There is another, more fundamental, respect in which respondents' statistical proof fails. Even if it established (as it does not) a pay or promotion pattern that differs from the nationwide figures or the regional figures in all of Wal-Mart's 3, 400 stores, that would still not demonstrate that commonality of issue exists.... [M]erely proving that the discretionary system has produced a racial or sexual disparity is not enough. ... Other than the bare existence of delegated discretion, respondents have identified no specific employment practice'-much less one that ties all their 1.5 million claims together. Merely showing that Wal-Mart's policy of discretion has produced an overall sex-based disparity does not suffice.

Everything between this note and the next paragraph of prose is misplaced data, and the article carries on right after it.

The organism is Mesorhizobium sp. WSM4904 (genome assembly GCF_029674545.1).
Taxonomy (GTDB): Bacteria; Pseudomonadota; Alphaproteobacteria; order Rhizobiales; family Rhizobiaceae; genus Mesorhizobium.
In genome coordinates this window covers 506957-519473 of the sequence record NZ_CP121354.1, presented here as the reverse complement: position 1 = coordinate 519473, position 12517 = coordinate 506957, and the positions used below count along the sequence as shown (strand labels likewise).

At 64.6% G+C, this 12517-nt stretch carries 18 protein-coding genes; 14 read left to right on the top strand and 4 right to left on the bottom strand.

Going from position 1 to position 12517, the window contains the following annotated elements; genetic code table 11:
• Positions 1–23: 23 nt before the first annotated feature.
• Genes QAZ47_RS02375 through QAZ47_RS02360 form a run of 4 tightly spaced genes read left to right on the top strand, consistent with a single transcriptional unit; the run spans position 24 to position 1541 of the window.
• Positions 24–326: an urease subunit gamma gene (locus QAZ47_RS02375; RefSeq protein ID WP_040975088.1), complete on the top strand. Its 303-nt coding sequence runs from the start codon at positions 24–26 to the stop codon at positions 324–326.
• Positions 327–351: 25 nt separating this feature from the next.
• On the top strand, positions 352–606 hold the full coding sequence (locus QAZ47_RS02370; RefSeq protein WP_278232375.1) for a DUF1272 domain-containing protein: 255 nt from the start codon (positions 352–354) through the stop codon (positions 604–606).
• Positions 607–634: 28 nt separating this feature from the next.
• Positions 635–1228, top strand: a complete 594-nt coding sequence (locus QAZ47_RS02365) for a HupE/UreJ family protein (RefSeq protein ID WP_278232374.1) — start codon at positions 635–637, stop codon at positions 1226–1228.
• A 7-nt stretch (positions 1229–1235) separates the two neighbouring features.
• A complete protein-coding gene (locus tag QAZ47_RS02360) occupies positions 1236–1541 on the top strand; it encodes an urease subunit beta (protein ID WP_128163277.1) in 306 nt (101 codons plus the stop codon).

131 S.Ct. at 2555-56 (emphasis in original).

This Court directed the parties to present supplemental briefs on "the meaning and relevance of the Supreme Court's discussion in Wal-Mart of the more fundamental respect in which respondents' statistical proof fails, set forth at 131 S.Ct. 2555-56." Dkt. 95. Remarkably, the plaintiffs contend that the import of this passage is that the statistical analysis offered in Wal-Mart "merely identified aggregate national and regional disparities." Plt's Supplemental Brief, Dkt. 106, at 2. According to the plaintiffs, it was critical to the Court's analysis in Wal-Mart that "the plaintiffs did not even attempt to establish disparities at Walmart's individual stores or to control for the possibility that regional disparities could be driven by just a few stores." Id.